Pulmonary Hemosiderosis

Published on 25/03/2015 by admin

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Chapter 400 Pulmonary Hemosiderosis

The diagnosis of pulmonary hemosiderosis refers to the chronic and diffuse alveolar process diffuse alveolar hemorrhage (DAH), rather than focal or self-limited pulmonary hemorrhage. Pulmonary hemosiderosis has classically been characterized by the triad consisting of iron-deficiency anemia, hemoptysis, and multiple alveolar infiltrates on chest radiographs. A high level of clinical suspicion may be required for the diagnosis, because any or all of these features of the disease can be absent at any point in the course of the disease. Pulmonary hemosiderosis can exist in isolation, but more commonly, it occurs in association with an underlying condition. A precise etiology for hemorrhage is not always found. A diagnosis of idiopathic pulmonary hemosiderosis (IPH) is made when alveolar hemorrhage occurs in isolation and an exhaustive evaluation for underlying disease is found to be negative.


Most cases of DAH are associated with an underlying immunologic, rheumatologic, or vasculitic disorder but other diagnoses may manifest as recurrent or chronic pulmonary bleeding (Table 400-1).


Disorders with pulmonary capillaritis

Disorders without pulmonary capillaritis:   Noncardiovascular causes Cardiovascular causes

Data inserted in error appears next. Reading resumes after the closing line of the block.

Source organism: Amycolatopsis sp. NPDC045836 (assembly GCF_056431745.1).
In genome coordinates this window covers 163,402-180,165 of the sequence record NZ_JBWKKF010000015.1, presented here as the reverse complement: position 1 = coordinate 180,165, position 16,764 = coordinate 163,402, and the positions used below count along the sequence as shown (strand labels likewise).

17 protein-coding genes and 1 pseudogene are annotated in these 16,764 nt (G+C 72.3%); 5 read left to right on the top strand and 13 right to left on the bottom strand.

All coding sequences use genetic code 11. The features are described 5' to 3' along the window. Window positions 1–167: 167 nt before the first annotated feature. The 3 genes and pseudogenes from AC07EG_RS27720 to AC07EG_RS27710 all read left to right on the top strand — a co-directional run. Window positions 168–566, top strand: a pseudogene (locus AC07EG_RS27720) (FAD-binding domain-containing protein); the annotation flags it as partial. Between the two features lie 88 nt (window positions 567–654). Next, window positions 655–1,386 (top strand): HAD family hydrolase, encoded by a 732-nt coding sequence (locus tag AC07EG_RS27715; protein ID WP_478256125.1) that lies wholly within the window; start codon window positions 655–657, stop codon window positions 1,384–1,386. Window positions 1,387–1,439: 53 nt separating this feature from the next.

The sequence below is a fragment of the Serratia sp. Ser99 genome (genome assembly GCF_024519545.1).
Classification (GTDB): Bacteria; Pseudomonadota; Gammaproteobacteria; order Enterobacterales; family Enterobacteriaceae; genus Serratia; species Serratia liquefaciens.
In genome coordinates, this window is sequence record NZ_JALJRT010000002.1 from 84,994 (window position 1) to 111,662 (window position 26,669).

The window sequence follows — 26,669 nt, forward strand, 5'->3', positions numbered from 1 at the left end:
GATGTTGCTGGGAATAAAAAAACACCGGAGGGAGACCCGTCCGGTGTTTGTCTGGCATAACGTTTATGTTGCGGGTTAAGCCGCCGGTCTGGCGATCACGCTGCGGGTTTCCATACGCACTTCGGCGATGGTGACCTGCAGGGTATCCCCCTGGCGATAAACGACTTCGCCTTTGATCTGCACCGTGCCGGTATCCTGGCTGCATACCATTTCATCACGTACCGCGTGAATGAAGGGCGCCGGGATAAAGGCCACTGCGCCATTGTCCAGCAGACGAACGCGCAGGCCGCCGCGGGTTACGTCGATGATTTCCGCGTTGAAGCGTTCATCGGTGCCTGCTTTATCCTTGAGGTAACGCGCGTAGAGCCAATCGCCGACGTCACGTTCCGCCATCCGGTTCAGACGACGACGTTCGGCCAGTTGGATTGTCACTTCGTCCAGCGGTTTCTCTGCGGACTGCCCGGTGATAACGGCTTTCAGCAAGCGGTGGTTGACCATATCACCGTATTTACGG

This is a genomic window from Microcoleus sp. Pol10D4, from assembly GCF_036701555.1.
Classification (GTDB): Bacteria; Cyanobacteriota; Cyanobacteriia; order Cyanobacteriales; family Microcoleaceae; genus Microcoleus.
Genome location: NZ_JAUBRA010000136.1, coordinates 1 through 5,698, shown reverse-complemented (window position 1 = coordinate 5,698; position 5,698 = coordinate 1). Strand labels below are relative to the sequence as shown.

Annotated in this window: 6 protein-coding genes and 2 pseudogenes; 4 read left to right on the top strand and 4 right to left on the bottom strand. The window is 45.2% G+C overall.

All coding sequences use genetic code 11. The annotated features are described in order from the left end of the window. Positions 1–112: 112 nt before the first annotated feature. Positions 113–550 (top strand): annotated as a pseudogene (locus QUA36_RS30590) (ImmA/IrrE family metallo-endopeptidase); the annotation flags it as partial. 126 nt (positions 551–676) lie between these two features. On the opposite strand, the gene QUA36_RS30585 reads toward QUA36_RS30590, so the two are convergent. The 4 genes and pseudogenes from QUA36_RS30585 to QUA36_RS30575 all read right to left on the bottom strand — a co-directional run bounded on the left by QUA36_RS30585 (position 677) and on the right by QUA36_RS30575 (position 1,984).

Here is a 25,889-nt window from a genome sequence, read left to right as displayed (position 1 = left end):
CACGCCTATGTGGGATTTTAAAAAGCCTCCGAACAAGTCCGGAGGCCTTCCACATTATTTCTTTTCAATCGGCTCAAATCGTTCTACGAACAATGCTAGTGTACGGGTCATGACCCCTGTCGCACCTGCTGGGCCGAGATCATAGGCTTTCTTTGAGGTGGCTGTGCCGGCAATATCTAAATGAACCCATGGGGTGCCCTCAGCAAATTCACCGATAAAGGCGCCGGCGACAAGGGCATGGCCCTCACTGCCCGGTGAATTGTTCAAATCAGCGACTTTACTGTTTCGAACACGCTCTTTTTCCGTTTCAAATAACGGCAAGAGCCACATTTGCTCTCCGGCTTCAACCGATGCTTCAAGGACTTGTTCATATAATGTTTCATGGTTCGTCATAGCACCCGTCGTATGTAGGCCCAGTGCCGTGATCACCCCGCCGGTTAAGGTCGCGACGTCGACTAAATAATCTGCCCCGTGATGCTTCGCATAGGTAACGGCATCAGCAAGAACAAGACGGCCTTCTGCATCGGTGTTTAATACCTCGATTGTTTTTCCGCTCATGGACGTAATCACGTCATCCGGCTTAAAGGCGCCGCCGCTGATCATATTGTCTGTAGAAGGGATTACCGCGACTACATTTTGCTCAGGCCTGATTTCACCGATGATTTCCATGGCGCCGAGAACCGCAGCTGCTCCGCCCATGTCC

From Susarla SC, Fan LL: Diffuse alveolar hemorrhage syndromes in children, Curr Opin Pediatr 19:314–320, 2007.

Pulmonary hemosiderosis has historically been classified as primary or secondary. Primary pulmonary hemosiderosis (PPH) is described as encompassing the diagnoses of IPH, Goodpasture syndrome (Chapter 511), and Heiner syndrome (cow’s milk hyperreactivity); Goodpasture syndrome (or anti–basement membrane antibody disease) appears to be the most common among these entities as a cause of pulmonary hemorrhage.

Secondary pulmonary hemosiderosis refers to the remaining, diverse group of potential etiologies. Among these are cardiac causes of pulmonary hemosiderosis, such as congestive heart failure, pulmonary hypertension, and mitral valve stenosis. Vasculitic and collagen vascular diseases such as systemic lupus erythematosus (SLE; Chapter 152), rheumatoid arthritis (Chapter 148), Wegener granulomatosis (Chapter 161.4), and Henoch-Schönlein purpura (HSP; Chapter 161.1) are another important group to consider in the differential diagnosis. Coagulopathies are encountered and may be either inherited or acquired. Prematurity is also a recognized risk factor for hemorrhage. Pulmonary hemosiderosis has been well described in association with celiac disease. Postinfectious processes such as hemolytic-uremic syndrome (Chapter 478.4) and immunodeficiency syndromes, including chronic granulomatous disease (CGD; Chapter 124) have also been implicated. Numerous medications, environmental exposures, chemicals, and food allergens have been reported as potential causes.

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